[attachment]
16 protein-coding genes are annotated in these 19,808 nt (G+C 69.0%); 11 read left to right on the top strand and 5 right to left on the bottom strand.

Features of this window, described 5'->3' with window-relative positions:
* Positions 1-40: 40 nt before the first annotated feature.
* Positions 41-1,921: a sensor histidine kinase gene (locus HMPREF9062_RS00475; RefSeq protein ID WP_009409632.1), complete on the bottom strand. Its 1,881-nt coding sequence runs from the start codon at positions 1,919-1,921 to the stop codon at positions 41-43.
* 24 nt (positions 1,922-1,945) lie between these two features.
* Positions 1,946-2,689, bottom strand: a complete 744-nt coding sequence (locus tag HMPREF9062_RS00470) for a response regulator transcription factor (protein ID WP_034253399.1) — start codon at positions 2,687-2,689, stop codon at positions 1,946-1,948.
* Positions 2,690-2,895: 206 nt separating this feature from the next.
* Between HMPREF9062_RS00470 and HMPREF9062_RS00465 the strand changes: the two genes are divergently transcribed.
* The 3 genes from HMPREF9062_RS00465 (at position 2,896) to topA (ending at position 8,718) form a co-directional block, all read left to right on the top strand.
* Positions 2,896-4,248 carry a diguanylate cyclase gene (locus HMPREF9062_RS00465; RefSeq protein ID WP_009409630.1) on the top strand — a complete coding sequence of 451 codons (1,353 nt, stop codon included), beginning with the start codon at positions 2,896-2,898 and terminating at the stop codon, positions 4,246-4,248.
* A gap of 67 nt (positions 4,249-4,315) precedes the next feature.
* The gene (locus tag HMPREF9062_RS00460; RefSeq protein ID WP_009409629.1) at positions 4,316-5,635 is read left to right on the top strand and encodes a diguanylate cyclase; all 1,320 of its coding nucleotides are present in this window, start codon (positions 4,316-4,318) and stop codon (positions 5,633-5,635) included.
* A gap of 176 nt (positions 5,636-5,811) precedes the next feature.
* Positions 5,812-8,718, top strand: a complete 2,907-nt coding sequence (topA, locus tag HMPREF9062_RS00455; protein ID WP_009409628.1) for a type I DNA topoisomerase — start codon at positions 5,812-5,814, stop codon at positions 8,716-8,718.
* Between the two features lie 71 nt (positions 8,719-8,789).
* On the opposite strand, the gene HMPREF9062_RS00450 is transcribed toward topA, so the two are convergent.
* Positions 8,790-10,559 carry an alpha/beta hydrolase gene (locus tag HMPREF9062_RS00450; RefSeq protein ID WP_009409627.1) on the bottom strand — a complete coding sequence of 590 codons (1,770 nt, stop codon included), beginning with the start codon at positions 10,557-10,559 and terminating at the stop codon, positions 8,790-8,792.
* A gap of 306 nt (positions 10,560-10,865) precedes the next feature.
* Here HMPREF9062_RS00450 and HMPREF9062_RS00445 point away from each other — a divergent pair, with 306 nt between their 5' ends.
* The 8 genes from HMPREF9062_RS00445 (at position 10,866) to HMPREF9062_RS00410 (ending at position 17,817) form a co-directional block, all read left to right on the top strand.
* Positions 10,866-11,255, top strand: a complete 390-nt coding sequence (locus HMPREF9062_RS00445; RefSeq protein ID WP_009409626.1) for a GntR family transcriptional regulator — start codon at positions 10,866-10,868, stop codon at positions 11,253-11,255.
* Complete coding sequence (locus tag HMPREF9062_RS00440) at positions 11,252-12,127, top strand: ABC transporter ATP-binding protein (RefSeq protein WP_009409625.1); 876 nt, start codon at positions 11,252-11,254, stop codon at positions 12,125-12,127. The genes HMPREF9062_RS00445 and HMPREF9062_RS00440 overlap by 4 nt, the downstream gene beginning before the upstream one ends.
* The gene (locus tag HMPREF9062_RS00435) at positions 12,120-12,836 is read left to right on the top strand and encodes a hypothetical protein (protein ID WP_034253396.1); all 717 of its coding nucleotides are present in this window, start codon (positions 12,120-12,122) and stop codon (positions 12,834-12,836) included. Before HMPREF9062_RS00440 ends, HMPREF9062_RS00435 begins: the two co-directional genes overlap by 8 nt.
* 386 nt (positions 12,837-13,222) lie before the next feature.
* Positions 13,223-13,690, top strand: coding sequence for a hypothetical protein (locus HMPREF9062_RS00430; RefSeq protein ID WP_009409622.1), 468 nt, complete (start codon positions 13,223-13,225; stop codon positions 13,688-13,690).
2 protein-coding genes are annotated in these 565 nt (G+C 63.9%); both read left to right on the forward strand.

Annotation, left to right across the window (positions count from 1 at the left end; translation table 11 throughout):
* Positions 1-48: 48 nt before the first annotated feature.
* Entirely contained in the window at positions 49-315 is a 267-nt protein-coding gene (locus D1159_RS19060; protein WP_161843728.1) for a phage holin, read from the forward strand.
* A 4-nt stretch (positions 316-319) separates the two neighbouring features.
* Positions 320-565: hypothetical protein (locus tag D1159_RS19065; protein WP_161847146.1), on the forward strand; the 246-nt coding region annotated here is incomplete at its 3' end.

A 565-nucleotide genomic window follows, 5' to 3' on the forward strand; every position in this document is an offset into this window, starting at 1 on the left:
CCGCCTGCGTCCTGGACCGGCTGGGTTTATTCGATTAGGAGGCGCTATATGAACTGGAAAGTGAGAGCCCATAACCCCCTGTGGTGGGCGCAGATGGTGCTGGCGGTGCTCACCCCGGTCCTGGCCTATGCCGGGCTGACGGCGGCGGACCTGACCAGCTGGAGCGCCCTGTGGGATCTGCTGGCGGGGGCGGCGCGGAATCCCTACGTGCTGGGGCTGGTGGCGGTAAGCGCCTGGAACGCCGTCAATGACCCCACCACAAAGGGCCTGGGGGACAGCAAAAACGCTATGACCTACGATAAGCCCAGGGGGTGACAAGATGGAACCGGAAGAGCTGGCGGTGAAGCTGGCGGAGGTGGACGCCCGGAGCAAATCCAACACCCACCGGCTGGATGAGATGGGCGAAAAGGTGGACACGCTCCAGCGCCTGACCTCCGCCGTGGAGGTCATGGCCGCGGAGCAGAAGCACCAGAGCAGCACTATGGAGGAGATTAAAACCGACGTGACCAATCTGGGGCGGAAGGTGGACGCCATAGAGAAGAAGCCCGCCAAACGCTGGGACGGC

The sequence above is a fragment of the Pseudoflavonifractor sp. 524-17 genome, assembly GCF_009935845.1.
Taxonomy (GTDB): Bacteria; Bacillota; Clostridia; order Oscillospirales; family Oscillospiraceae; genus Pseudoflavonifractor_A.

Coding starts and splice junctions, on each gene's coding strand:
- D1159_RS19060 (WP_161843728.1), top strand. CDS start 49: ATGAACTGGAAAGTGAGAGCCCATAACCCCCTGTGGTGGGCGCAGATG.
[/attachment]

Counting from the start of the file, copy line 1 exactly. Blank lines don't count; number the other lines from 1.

16 protein-coding genes are annotated in these 19,808 nt (G+C 69.0%); 11 read left to right on the top strand and 5 right to left on the bottom strand.